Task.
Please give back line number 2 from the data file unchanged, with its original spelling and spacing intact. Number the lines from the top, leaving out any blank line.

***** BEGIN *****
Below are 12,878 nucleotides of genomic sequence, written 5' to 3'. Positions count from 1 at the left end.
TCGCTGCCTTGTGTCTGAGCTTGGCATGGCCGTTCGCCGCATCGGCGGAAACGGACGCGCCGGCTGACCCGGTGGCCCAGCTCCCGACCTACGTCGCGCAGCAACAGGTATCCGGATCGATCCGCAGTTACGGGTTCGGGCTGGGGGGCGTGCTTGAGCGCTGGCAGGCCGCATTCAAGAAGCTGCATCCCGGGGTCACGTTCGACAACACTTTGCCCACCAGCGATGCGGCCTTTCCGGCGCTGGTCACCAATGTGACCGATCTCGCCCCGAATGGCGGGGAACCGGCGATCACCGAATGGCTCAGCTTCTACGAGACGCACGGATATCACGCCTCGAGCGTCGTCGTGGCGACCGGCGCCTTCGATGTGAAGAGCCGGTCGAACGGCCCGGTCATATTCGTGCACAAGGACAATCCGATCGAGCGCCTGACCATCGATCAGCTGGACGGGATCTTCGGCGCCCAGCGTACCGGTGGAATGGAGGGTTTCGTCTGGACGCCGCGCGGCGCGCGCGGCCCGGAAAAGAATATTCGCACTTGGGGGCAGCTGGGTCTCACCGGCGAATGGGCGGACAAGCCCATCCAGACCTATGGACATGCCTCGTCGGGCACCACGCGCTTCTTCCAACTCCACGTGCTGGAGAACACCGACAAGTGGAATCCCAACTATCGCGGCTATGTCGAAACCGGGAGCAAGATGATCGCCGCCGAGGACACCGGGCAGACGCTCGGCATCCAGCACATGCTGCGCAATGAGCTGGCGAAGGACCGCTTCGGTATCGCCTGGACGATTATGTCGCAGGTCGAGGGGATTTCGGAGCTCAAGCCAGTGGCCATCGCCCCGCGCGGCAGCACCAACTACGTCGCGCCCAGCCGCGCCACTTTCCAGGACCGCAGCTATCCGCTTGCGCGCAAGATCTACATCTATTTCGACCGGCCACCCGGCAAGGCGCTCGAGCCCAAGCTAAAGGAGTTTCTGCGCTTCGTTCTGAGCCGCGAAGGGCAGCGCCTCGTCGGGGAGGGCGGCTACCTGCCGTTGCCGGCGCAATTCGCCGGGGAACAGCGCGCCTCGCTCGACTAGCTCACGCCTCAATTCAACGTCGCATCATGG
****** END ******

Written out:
TCGCTGCCTTGTGTCTGAGCTTGGCATGGCCGTTCGCCGCATCGGCGGAAACGGACGCGCCGGCTGACCCGGTGGCCCAGCTCCCGACCTACGTCGCGCAGCAACAGGTATCCGGATCGATCCGCAGTTACGGGTTCGGGCTGGGGGGCGTGCTTGAGCGCTGGCAGGCCGCATTCAAGAAGCTGCATCCCGGGGTCACGTTCGACAACACTTTGCCCACCAGCGATGCGGCCTTTCCGGCGCTGGTCACCAATGTGACCGATCTCGCCCCGAATGGCGGGGAACCGGCGATCACCGAATGGCTCAGCTTCTACGAGACGCACGGATATCACGCCTCGAGCGTCGTCGTGGCGACCGGCGCCTTCGATGTGAAGAGCCGGTCGAACGGCCCGGTCATATTCGTGCACAAGGACAATCCGATCGAGCGCCTGACCATCGATCAGCTGGACGGGATCTTCGGCGCCCAGCGTACCGGTGGAATGGAGGGTTTCGTCTGGACGCCGCGCGGCGCGCGCGGCCCGGAAAAGAATATTCGCACTTGGGGGCAGCTGGGTCTCACCGGCGAATGGGCGGACAAGCCCATCCAGACCTATGGACATGCCTCGTCGGGCACCACGCGCTTCTTCCAACTCCACGTGCTGGAGAACACCGACAAGTGGAATCCCAACTATCGCGGCTATGTCGAAACCGGGAGCAAGATGATCGCCGCCGAGGACACCGGGCAGACGCTCGGCATCCAGCACATGCTGCGCAATGAGCTGGCGAAGGACCGCTTCGGTATCGCCTGGACGATTATGTCGCAGGTCGAGGGGATTTCGGAGCTCAAGCCAGTGGCCATCGCCCCGCGCGGCAGCACCAACTACGTCGCGCCCAGCCGCGCCACTTTCCAGGACCGCAGCTATCCGCTTGCGCGCAAGATCTACATCTATTTCGACCGGCCACCCGGCAAGGCGCTCGAGCCCAAGCTAAAGGAGTTTCTGCGCTTCGTTCTGAGCCGCGAAGGGCAGCGCCTCGTCGGGGAGGGCGGCTACCTGCCGTTGCCGGCGCAATTCGCCGGGGAACAGCGCGCCTCGCTCGACTAGCTCACGCCTCAATTCAACGTCGCATCATGG